Arriving at Pittsburg Landing sometime between 8:30 and 9:00, Grant found a confused scene. Hundreds of idle soldiers stood huddled in groups around the bluff and landing. To the field officers he found ashore, Grant issued instructions to put the landing area into order. Riding inland a short distance, Grant met with Brig. Gen. William Wallace. Wallace informed Grant the entire encampment was under a full-scale Confederate attack. Grant then sent a messenger by boat for Lew Wallace to bring up his division and wrote additional instructions to General Nelson, advising him to "hurry up your command as fast as possible." Notably calm, Grant also ordered ammunition wagons to head inland before he rode toward the front to oversee his embattled army. Inspecting Sherman's and McClernand's position first, Grant barely escaped serious injury when an artillery fragment deflected off his sword scabbard. Undaunted, he moved on and met with his other division commanders fighting on the Union center and left.



By late morning the initial Confederate drive was beginning to lose momentum. Many Southern soldiers had stopped to plunder captured Federal camps. When General Johnston discovered an officer looting in Prentiss's camps, he chided him: "None of that, sir. We are not here for plunder." Observing that he had shamed the man in front of his men, the general softened his tone and, picking up a tin cup, quipped: "Let this be my share of the spoils today."

Serious tactical problems had also developed for the Confederates. Since the capture of Prentiss's camp, the initial sweeping right flank movement had degenerated into a series of massive frontal assaults. Hundreds of men had been killed and wounded in the opening assaults on Prentiss and Sherman, and attrition was already a serious Confederate problem.

Serious tactical problems had also developed for the Confederates. Since the capture of Prentiss's camp, the initial sweeping right flank movement had degenerated into a series of massive frontal assaults. Hundreds of men had been killed and wounded in the opening assaults on Prentiss and Sherman, and attrition was already a serious Confederate problem. The organization of several brigades had been broken; Patrick Cleburne's and Bushrod Johnson's brigades were shattered in furious disorganized frontal attacks against the Union right defending the main Corinth road.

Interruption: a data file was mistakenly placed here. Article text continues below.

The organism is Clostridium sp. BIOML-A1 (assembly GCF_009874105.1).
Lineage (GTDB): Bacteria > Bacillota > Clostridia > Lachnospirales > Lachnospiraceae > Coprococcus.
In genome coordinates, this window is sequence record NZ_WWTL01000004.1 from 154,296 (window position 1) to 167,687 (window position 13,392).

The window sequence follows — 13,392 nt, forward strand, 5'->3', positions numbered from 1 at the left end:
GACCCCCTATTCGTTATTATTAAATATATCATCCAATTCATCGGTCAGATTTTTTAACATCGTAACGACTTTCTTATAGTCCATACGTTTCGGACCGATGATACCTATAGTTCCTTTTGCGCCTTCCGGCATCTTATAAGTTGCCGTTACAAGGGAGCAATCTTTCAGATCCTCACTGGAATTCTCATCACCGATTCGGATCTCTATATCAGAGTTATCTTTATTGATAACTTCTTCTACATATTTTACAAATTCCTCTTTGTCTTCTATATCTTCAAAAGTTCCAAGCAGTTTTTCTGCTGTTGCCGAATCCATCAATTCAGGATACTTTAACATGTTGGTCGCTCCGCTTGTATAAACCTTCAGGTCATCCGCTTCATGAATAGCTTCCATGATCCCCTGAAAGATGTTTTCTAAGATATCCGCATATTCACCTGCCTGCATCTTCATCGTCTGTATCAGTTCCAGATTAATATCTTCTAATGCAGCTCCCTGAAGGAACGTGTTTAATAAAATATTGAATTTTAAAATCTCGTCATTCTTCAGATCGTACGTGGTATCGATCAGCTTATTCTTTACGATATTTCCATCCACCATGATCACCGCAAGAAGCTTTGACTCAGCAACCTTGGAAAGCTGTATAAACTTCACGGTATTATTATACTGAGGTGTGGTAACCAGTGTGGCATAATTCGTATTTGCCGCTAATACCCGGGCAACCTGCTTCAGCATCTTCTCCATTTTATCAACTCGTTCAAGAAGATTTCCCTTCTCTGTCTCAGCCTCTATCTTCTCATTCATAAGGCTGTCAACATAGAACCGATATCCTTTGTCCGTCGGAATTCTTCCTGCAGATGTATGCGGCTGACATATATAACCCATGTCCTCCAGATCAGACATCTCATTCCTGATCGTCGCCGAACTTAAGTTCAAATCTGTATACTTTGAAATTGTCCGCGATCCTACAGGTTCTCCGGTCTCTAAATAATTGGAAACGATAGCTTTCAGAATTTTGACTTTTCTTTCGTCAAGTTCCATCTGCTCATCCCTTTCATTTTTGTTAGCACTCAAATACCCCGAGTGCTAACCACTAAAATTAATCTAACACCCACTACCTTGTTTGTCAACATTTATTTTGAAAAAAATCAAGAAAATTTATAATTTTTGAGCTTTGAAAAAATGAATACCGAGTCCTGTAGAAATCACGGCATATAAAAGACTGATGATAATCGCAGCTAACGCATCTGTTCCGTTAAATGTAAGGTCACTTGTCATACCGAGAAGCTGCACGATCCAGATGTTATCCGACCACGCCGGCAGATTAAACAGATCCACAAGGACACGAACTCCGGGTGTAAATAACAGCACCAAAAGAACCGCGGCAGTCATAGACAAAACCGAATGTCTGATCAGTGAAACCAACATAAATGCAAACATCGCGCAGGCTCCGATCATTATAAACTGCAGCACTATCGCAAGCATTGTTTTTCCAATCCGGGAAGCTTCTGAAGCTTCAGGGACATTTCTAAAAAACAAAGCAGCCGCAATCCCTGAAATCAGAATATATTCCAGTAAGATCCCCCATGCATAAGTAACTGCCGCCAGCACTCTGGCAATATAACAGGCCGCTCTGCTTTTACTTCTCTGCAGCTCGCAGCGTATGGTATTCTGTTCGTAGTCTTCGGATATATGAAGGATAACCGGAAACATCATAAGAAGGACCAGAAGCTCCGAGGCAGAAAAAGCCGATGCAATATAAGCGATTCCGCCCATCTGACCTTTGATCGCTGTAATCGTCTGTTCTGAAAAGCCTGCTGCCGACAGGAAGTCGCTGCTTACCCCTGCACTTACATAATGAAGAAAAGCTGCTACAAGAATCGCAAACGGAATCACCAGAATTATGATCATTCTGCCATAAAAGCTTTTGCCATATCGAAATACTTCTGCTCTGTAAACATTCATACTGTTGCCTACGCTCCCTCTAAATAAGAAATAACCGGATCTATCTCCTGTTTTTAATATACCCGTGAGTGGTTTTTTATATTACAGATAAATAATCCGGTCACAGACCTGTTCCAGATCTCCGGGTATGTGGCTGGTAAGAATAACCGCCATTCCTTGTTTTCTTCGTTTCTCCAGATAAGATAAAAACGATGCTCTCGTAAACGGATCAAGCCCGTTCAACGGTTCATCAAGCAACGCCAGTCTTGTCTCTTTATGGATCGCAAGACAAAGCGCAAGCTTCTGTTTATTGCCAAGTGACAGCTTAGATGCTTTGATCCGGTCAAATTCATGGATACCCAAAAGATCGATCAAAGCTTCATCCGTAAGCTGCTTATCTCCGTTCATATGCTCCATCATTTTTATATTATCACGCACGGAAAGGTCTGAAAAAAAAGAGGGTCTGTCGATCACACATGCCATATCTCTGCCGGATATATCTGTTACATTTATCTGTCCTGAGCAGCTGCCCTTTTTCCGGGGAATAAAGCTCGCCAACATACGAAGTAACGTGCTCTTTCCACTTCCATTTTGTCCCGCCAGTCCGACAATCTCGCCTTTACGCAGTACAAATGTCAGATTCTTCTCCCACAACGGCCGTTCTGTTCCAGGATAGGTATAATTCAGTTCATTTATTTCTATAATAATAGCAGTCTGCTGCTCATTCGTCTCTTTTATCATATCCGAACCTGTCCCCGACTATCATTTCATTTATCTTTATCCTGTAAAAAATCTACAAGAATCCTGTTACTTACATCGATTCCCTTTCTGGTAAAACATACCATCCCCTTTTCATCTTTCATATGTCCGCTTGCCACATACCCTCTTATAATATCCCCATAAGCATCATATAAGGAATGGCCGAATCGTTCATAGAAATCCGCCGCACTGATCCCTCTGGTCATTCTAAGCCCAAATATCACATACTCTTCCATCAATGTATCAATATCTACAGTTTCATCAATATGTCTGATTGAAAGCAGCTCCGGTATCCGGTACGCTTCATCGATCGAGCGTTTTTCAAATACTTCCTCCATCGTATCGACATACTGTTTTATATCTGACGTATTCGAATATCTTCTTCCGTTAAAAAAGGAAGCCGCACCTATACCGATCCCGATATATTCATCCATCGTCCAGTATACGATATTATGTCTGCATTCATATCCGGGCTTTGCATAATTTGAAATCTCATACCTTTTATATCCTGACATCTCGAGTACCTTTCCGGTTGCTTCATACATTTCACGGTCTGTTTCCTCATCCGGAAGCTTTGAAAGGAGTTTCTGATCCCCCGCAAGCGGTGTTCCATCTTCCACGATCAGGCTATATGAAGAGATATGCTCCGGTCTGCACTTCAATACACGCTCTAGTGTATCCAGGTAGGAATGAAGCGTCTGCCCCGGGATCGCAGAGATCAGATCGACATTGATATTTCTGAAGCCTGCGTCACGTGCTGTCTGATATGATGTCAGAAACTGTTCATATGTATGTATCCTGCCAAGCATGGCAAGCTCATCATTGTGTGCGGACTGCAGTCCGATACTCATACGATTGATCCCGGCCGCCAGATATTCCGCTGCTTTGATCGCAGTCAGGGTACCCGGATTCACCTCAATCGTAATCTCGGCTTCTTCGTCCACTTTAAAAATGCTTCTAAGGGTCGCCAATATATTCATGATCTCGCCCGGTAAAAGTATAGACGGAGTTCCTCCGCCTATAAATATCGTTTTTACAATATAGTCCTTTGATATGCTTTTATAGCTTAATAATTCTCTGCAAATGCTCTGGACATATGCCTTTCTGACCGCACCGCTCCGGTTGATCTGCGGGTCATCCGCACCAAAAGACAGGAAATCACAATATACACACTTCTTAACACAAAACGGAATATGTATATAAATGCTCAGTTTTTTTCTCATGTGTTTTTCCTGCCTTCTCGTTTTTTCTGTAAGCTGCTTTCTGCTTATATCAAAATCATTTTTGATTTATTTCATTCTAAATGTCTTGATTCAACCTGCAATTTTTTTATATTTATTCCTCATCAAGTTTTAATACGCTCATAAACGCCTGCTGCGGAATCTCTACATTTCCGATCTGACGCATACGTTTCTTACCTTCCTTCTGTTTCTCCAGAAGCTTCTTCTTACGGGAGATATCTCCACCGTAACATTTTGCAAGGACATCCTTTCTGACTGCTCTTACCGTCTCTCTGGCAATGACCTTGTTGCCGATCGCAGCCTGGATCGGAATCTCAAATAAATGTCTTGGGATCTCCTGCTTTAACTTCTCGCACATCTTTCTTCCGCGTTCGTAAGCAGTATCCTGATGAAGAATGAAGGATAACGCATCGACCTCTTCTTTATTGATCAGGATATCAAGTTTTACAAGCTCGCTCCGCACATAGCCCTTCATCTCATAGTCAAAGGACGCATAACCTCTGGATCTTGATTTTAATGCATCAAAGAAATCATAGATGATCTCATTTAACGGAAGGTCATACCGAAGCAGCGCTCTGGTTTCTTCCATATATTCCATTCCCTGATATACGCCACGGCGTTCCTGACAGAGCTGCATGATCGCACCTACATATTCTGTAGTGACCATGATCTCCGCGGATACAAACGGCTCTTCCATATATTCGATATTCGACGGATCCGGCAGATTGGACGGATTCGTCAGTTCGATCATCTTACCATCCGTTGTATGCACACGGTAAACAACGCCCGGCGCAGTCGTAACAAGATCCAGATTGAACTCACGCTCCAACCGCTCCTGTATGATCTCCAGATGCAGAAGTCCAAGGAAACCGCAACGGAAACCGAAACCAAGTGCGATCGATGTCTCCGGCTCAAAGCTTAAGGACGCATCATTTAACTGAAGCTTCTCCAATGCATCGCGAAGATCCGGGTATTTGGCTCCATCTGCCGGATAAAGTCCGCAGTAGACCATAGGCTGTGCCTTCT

At this point in the battle, Albert Sidney Johnston directed five of the eight brigades he had moved into Prentiss's camp to advance northwest and attack a second line of Union camps behind Shiloh Church, visible to the left rear of Prentiss's camp. This mass movement was intended to cut off the retreat of thousands of Federal soldiers resisting the advance of the Confederate left on the Corinth road. Johnston may have assumed he had already turned the Union left flank and was now free to begin the task of forcing the Union army back into Owl Creek.

Another urgent problem developed for Johnston on the Confederate right. Capt. Samuel H. Lockett, an engineer on Bragg's staff, sent a message to Johnston that a Federal division camped north of the mouth of Lick Creek threatened to overlap, or turn, the right flank of the Southern line. In response, Johnston instructed both General Chalmers's and Brig. Gen. John K. Jackson's brigades, of Brig. Gen. Jones Withers's division, along with two remaining brigades of General Breckinridge's Reserve Corps, to redeploy to the right and attack the new Union threat. The enemy "division" which Lockett reported was actually only an isolated brigade. By committing the reserve to that vicinity, Johnston now advanced a third of his army directly against the true Union left. His master plan of a right flank sweep might still be achieved.


Before noon, Breckinridge's troops, along with Jackson's brigade, slammed head-on into Hurlbut's division and McArthur's brigade at the Bell farm. This left only Chalmers's Mississippi and Tennessee brigade, along with Col. James Clanton's 1st Alabama Cavalry, to attempt a sweep around the true Federal left flank deployed on a commanding ridge north of the confluence of Locust Grove Branch and Lick Creek.

Commanding the isolated Federal brigade Captain Lockett had earlier observed was forty-six-year-old former Chicago lawyer Col. David Stuart. Assigned to Sherman's division, Stuart's brigade of three regiments had been posted by General Sherman to guard the Hamburg road ford over Lick Creek. The 55th Illinois Infantry, the extreme left of Grant's army, had pitched their tents in Larkin Bell's peach orchard. To Stuart's right, Hurlbut's division deployed slightly northwest at Sarah Bell's farm, several hundred yards away.